• Partnerships Expand Use of OOI Data: The Ocean Observatories Initiative’s primary mission is to make its data widely available to multiple users.  One way it achieves this, on a broad scale, is by establishing partnerships with other organizations that also distribute ocean observing data. For example, OOI currently partners with IOOS and IOOS regions, which provide integrated ocean information in near real-time and tools and forecasts to apply the data, and with the National Data Buoy Center (NDBC), which maintains a network of data collecting buoys and coastal stations as part of the National Weather Service. They also partner with the Global Ocean Acidification Observing Network (GOA-ON), which uses international data to document the status and progress of ocean acidification, and also with Incorporated Research Institutions for Seismology (IRIS), a consortium of over 120 US universities dedicated to the operation of science facilities for the acquisition, management, and distribution of seismological data. Learn more about OOI Partnerships here.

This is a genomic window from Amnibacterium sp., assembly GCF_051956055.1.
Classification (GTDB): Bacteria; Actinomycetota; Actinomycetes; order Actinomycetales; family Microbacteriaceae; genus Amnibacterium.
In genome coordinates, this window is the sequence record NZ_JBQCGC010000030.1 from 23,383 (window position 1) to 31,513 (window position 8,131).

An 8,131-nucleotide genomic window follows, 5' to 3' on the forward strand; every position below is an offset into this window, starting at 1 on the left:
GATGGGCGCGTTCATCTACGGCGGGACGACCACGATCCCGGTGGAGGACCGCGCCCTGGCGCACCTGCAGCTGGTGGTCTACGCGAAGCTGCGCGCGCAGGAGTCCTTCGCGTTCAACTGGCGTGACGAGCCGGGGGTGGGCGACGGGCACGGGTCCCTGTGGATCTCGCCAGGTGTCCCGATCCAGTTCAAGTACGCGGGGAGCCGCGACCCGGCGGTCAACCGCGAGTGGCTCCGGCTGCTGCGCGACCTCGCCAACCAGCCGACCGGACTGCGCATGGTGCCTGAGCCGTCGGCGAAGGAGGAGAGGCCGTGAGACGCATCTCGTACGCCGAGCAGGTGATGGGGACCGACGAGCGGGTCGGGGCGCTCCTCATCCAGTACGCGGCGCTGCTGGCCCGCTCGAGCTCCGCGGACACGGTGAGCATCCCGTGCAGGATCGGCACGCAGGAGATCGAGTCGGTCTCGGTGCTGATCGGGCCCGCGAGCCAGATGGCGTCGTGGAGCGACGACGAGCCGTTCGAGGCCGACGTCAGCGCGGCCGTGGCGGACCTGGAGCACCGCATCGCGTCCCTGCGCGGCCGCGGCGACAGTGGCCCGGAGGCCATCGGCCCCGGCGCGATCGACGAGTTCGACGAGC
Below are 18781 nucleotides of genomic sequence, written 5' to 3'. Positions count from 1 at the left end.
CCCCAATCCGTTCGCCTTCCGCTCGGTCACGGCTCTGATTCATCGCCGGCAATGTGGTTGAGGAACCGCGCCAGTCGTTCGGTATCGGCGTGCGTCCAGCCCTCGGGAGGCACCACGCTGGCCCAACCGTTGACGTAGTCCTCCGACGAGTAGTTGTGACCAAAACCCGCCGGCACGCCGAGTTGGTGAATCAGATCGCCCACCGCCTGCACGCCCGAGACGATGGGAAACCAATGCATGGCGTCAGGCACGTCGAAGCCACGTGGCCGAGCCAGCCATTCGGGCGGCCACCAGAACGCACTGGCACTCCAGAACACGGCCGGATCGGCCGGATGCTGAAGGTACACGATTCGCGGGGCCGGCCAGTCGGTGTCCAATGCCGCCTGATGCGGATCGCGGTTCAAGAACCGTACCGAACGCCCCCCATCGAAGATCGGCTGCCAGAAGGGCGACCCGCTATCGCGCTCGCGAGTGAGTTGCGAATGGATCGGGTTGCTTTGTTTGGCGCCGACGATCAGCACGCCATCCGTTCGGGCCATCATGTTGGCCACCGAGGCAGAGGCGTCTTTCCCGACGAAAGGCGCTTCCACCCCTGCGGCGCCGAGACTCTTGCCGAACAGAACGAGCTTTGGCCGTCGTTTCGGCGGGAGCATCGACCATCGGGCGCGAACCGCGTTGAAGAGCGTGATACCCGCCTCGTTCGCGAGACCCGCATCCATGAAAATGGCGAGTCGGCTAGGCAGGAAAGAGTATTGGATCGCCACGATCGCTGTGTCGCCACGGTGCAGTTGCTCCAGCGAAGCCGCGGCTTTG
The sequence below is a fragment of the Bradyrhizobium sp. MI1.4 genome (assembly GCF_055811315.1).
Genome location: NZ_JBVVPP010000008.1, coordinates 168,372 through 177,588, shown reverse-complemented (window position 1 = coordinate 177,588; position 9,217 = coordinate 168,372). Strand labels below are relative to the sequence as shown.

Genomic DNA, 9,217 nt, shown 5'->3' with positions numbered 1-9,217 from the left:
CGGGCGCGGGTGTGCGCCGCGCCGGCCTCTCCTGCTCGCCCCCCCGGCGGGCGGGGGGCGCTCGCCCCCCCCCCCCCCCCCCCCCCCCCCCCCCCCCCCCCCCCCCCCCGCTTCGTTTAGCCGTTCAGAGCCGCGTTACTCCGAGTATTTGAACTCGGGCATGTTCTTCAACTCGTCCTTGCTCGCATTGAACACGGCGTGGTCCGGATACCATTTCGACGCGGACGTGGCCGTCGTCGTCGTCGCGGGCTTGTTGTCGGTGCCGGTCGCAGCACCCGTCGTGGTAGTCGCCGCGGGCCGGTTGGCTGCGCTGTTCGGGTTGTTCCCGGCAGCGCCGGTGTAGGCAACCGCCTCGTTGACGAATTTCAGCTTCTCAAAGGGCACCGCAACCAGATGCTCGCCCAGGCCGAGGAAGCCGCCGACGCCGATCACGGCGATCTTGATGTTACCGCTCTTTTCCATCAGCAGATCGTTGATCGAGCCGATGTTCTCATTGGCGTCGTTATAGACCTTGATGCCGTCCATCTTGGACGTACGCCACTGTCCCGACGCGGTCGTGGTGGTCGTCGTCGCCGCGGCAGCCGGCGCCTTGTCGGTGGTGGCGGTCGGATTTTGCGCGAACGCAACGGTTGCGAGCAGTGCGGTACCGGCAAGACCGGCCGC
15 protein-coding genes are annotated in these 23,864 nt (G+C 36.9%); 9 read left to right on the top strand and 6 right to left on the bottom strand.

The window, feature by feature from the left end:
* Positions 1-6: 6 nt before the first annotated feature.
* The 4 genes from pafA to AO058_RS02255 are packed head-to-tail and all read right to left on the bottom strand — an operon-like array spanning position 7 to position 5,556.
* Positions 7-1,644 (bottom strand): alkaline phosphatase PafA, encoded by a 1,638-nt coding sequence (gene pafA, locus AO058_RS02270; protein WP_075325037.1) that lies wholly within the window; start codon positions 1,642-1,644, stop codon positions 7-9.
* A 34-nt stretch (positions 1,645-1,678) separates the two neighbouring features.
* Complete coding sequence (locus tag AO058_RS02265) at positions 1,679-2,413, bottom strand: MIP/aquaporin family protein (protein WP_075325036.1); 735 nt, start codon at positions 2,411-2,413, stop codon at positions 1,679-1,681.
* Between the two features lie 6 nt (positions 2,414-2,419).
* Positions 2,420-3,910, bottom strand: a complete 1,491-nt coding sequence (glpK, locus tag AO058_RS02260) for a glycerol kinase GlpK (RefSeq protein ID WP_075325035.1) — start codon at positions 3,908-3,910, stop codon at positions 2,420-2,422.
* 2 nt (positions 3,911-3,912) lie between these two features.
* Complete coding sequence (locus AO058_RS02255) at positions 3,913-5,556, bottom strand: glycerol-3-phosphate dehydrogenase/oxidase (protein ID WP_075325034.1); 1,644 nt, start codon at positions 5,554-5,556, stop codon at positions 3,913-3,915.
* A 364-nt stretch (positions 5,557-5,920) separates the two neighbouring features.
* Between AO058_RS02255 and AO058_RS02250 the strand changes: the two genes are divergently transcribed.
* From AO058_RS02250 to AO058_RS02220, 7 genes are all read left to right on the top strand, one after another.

• OOI New Data Explorer Launches 5 October, Live Demo 21 October: As of 5 October, accessing, visualizing, and integrating OOI data into research and classrooms, will be a whole lot easier. The Ocean Observatories Initiative (OOI) will release its new data exploration tool – OOI Data Explorer version 1.0 on 5 October. Data Explorer will allow users to search and download cabled, uncabled, and recovered data, compare datasets across regions and disciplines, generate and share custom data views, and download full data sets using ERDDAP. Learn more here: